The current and future status of the concealed information test for field use

Izumi Matsuda, Hiroshi Nittono, John J.B. Allen

Research output: Contribution to journalReview articlepeer-review

31 Scopus citations


The Concealed Information Test (CIT) is a psychophysiological technique for examining whether a person has knowledge of crime-relevant information. Many laboratory studies have shown that the CIT has good scientific validity. However, the CIT has seldom been used for actual criminal investigations. One successful exception is its use by the Japanese police. In Japan, the CIT has been widely used for criminal investigations, although its probative force in court is not strong. In this paper, we first review the current use of the field CIT in Japan. Then, we discuss two possible approaches to increase its probative force: sophisticated statistical judgment methods and combining new psychophysiological measures with classic autonomic measures. On the basis of these considerations, we propose several suggestions for future practice and research involving the field CIT.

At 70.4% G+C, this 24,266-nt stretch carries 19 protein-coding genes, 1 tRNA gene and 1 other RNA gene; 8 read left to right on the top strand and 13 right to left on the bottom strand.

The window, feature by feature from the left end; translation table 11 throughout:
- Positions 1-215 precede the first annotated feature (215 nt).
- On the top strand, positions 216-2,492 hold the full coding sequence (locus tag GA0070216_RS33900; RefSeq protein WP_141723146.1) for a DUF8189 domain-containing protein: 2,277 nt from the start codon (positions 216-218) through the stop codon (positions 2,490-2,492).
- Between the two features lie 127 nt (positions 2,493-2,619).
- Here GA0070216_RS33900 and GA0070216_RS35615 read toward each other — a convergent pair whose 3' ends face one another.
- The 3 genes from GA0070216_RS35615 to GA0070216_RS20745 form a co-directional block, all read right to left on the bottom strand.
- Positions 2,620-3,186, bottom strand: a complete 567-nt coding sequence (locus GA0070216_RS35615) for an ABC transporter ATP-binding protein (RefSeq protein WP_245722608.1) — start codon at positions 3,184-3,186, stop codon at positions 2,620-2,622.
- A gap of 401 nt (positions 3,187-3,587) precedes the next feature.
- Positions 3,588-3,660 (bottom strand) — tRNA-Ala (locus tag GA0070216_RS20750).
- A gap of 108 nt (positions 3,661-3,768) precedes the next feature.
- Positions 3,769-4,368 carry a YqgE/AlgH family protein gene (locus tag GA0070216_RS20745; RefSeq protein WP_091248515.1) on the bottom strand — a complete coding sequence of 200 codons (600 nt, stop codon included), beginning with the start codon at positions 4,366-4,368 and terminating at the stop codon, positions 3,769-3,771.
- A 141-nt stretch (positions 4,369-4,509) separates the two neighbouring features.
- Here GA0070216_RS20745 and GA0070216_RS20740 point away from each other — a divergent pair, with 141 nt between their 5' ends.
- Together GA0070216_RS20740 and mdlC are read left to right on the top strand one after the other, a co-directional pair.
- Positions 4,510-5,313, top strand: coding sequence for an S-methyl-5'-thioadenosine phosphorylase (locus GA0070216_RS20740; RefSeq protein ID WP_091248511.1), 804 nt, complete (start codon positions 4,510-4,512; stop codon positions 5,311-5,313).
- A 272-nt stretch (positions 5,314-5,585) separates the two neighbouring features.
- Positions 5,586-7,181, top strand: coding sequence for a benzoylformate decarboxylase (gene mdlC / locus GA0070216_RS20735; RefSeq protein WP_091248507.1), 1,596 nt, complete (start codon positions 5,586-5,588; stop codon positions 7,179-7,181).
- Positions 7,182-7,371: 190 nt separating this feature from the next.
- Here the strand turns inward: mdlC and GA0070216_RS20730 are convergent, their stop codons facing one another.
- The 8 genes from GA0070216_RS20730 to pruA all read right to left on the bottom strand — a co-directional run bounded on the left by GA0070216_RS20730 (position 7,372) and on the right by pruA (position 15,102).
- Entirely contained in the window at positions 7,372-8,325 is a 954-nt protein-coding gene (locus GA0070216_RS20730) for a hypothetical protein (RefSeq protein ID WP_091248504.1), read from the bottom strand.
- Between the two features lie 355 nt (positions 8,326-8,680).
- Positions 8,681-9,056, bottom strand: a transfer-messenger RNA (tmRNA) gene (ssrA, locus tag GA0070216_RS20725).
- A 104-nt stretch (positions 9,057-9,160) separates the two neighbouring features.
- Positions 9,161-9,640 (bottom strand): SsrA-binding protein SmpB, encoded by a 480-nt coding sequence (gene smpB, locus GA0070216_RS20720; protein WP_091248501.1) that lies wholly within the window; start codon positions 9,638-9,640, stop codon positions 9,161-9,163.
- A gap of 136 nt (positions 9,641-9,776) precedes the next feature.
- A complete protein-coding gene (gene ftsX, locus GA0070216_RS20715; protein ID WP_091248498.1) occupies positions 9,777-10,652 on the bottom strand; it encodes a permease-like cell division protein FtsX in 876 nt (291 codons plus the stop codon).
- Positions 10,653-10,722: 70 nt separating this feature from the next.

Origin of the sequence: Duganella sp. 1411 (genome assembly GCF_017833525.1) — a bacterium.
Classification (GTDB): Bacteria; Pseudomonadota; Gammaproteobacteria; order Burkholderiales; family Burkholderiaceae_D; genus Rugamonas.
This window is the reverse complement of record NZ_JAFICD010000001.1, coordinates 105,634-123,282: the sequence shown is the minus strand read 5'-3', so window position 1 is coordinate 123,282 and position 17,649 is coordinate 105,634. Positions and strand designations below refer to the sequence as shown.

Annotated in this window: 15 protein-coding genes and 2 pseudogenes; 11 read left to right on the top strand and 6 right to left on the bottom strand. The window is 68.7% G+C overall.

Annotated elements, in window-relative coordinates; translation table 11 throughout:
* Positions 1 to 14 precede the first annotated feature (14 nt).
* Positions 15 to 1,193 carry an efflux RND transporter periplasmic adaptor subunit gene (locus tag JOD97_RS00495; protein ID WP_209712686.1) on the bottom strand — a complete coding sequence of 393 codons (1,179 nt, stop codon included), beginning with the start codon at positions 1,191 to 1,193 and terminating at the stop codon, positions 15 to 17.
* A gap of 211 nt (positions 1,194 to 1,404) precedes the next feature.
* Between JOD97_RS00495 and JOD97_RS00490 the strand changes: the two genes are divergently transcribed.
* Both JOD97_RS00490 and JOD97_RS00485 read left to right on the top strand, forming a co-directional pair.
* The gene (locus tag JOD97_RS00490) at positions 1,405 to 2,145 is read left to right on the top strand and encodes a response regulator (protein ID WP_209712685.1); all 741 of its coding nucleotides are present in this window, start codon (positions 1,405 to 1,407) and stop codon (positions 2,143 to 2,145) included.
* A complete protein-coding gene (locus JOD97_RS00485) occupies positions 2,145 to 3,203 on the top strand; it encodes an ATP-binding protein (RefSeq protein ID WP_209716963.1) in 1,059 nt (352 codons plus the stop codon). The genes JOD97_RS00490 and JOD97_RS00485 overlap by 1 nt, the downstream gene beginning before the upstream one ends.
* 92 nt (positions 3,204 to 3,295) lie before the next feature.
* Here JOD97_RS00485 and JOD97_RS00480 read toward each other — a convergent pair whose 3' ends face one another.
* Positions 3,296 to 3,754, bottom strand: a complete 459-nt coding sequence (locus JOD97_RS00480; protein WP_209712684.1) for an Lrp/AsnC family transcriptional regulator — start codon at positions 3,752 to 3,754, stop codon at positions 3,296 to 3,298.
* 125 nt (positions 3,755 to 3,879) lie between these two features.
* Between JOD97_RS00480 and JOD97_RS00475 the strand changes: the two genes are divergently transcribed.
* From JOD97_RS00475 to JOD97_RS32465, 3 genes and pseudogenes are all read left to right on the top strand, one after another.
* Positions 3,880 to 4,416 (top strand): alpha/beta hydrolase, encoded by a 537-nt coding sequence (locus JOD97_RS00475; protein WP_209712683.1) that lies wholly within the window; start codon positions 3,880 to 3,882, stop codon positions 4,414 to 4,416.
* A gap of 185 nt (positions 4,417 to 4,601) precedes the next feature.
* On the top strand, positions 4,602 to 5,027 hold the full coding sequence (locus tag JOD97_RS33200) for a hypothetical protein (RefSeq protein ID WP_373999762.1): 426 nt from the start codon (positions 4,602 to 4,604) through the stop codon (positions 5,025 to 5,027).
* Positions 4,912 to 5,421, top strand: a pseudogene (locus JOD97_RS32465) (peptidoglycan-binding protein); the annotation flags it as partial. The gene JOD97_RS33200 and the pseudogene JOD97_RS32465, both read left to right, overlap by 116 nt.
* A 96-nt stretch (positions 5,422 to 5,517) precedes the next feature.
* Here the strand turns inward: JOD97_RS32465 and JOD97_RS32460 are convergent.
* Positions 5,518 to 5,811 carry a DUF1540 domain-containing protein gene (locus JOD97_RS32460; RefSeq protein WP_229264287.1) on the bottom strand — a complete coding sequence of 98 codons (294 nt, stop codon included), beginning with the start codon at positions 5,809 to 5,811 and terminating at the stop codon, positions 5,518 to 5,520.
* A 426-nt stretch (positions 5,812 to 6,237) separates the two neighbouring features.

Original languageEnglish (US)
Article numberArticle 532
JournalFrontiers in Psychology
Issue numberNOV
StatePublished - 2012


  • Combination of measures
  • Concealed information test
  • Field application
  • Probative force
  • Statistical judgment

ASJC Scopus subject areas

  • General Psychology


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